Riya Sen says being sexualised in films and music videos at a young age made her so uncomfortable that she decided to stop working in Hindi movies.
The actress hails from a family of actresses that includes her grandmother Suchitra Sen, mother Moon Moon Sen and sister Raima Sen. Riya was just 16 when she got her breakthrough in 1998 after she featured in the music video of Falguni Pathak's song 'Yaad Piya Ki Aane Lagi'.
Films naturally followed, with director Bharathiraja's Tamil romantic drama Taj Mahal in 1999 marking her big screen debut. Riya went on to star in Hindi films, including the 2001 sleeper hit comedy Style, Sujoy Ghosh's musical drama Jhankaar Beats (2003) and Ajay Devgn's Qayamat: City Under Threat (2003).
The actress said when she began her Bollywood journey, she was excited how her choices were paying off at the box office. But with commercial success, the tag of being "bold" caught on.
"I realised some of the films I did, after a few hits that I had, they weren't working for me because I wasn't comfortable in the roles I was playing. That's why probably people thought I was a bad actress and I don't blame them. At that point when I did a lot of Bollywood movies, it was about being sexy, the clothes that you wear, the makeup that you do. I didn't fit into that," Riya told PTI in an interview.
The 39-year-old actor said that labels such as "sexy" and "bold" made her feel terrible.
"Getting those tags, it was just terrible, horrible. Living with that... I was in school when the tag of 'sexy' started coming way. There was so much pressure to always look perfect, a certain way. Even when I went out, people had this perception that "Oh Riya Sen" because they feel what you're on screen, you're the same in real life," she said.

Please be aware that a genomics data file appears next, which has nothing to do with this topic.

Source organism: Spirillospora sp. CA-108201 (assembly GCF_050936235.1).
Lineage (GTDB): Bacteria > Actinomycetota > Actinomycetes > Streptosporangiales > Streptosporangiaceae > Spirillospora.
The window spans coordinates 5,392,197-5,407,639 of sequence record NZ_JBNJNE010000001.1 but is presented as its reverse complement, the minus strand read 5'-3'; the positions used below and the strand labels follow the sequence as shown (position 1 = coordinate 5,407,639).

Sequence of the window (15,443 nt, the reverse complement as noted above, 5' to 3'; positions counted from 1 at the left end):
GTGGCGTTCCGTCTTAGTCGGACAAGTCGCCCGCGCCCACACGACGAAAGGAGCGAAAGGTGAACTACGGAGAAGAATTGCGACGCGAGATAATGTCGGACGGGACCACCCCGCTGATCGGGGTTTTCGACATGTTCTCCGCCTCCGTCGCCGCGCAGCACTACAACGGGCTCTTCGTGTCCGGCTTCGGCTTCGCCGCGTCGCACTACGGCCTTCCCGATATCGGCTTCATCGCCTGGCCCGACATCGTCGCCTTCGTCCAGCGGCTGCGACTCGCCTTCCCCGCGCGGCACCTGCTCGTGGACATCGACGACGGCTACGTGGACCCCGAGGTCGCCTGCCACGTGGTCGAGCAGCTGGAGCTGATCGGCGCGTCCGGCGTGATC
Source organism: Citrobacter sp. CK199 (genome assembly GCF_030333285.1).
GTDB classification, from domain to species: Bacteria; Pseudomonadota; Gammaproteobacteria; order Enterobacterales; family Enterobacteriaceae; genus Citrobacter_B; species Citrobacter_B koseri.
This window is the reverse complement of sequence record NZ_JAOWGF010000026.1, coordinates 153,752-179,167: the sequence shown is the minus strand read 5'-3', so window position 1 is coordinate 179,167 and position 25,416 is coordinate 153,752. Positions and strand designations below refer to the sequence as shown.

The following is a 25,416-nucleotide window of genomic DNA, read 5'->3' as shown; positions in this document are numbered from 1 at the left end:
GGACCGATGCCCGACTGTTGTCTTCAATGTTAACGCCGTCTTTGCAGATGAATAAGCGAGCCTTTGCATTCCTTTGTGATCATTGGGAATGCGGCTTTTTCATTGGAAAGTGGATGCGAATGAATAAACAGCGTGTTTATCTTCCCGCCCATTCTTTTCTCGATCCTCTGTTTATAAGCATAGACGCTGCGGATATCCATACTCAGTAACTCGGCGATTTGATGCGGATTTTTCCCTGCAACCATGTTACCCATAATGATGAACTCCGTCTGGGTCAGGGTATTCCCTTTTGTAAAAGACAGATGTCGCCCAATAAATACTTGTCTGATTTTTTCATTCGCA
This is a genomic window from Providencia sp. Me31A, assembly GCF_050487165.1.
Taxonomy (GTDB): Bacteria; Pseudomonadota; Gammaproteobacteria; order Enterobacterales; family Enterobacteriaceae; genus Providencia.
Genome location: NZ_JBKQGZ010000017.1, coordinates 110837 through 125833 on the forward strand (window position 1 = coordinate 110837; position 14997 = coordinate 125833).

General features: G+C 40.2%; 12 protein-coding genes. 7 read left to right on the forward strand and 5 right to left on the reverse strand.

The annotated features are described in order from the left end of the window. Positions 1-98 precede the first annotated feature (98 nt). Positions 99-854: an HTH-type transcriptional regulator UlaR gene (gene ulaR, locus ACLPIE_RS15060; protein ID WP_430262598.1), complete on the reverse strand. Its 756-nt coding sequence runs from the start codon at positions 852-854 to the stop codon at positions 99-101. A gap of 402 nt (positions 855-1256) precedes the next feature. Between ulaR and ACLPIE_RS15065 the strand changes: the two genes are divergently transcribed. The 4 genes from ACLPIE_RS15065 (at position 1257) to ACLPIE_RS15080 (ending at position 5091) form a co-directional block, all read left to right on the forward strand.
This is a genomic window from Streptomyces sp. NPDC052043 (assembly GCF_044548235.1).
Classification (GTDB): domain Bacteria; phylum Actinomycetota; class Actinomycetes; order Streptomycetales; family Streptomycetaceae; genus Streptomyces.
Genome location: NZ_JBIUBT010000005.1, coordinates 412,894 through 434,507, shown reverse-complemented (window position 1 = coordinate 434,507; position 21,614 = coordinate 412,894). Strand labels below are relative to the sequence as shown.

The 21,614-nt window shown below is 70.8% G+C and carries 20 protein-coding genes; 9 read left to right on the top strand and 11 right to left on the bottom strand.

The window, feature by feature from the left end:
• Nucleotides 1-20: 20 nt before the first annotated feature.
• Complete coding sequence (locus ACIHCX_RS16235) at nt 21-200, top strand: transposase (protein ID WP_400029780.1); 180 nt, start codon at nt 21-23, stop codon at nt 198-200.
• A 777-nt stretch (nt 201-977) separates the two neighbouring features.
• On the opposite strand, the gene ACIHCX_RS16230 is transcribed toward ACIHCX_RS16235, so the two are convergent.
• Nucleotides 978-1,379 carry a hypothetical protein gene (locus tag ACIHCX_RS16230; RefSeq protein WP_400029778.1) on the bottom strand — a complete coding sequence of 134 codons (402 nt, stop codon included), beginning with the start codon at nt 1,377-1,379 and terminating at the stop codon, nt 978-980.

With time, the discomfort of fitting in the stereotype of a "Hindi film heroine" started to get on her nerves. So, despite featuring in multi-starrers, including Apna Sapna Money Money, Shaadi No 1 and Love Khichdi between 2005-2010, the roles and the overarching emphasis on "looking glamorous" became increasingly tough to handle.
"Everyone wants to be glamorous, no doubt, but I was so young when I came here. I was doing all these roles, wearing a mini skirt, running around and acting 'cute'. When I'd watch myself on screen I'd be like 'eeks, I can't believe that's me."
"I found myself very uneasy, very uncomfortable. It wasn't me. I couldn't go on set everyday, get my hair curled for hours and sit with all that make-up. It just didn't do it for me. I took a conscious decision to stop working in Bollywood movies at that time."
But what was a loss for Bollywood, turned out to be a gain for Bengali cinema.
The actress found acclaim in filmmaker Rituparno Ghosh's 2011 period drama Noukadubi, based on Rabindranath Tagore's 1906 novel of the same name. She went on to work in other Bengali films, including Srijit Mukherji's musical drama Jaatishwar and the romance-action Hero 420 in 2016.
"In Bengali films, I played my version of glamorous, where I played a wide-ranging characters. I tapped into my potential in Bengali films, which I don't think directors in Bollywood were able to understand. I played what they wanted. Today, I know what I can bring to the table," she said.